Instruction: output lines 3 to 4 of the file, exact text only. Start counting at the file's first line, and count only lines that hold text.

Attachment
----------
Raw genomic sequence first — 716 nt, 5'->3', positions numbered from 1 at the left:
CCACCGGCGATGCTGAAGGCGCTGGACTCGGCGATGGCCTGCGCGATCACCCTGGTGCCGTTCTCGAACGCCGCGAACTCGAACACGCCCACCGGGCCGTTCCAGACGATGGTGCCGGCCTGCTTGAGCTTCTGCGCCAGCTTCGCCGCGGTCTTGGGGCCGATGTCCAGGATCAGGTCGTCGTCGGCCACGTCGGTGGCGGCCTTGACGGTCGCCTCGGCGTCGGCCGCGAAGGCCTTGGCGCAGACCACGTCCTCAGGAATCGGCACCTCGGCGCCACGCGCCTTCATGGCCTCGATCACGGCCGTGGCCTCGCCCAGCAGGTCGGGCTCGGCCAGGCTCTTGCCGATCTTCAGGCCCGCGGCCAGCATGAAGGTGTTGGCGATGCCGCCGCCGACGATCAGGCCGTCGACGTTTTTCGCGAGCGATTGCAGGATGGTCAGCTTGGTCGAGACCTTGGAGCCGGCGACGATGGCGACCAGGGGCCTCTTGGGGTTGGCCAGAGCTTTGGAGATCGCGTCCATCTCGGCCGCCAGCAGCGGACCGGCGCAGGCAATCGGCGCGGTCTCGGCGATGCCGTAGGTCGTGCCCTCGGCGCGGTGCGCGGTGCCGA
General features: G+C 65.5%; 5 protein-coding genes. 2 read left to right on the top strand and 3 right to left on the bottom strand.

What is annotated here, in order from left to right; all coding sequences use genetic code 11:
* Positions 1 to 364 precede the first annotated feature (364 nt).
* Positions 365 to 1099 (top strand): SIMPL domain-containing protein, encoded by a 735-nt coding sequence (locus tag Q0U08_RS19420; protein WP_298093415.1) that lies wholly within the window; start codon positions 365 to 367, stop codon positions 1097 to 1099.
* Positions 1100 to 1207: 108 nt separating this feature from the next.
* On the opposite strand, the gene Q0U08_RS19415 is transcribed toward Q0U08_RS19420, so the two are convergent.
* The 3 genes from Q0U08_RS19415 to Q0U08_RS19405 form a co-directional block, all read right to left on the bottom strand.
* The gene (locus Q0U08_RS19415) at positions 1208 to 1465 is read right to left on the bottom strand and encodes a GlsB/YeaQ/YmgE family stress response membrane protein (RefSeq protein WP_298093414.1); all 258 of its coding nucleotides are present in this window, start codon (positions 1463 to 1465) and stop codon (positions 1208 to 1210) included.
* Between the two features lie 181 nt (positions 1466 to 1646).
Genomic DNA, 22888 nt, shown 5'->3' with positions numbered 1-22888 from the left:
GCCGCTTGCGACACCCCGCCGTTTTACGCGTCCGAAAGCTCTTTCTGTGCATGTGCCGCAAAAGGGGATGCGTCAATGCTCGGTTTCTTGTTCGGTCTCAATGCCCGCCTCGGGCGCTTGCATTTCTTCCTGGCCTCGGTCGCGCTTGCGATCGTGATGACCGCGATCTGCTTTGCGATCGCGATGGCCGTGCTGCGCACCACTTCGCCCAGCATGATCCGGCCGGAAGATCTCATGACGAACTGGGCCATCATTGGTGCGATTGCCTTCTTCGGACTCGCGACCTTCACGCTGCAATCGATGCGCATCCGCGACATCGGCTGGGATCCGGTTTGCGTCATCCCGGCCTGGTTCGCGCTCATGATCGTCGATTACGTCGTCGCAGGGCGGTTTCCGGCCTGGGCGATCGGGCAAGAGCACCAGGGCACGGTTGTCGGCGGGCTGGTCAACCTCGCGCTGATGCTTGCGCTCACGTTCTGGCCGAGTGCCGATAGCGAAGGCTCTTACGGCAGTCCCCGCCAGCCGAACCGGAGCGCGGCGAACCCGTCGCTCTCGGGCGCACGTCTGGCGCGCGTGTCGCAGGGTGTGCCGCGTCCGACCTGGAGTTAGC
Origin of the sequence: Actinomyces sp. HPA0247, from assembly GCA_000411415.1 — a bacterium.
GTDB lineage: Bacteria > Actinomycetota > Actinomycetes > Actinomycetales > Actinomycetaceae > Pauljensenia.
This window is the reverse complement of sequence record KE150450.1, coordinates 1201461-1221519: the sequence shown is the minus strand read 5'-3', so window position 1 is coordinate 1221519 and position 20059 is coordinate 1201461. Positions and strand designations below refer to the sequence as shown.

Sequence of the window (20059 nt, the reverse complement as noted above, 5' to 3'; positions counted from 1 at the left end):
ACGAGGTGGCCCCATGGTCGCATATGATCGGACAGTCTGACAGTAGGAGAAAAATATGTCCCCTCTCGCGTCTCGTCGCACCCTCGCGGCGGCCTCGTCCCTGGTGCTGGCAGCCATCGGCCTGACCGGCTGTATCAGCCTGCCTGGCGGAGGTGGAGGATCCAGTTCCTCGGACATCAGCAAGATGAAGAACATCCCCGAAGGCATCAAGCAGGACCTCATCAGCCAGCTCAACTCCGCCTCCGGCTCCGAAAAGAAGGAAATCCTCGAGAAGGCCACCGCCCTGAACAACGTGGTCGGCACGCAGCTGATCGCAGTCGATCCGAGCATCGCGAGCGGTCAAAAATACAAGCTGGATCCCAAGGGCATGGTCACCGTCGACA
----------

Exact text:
General features: G+C 65.5%; 5 protein-coding genes. 2 read left to right on the top strand and 3 right to left on the bottom strand.

What is annotated here, in order from left to right; all coding sequences use genetic code 11: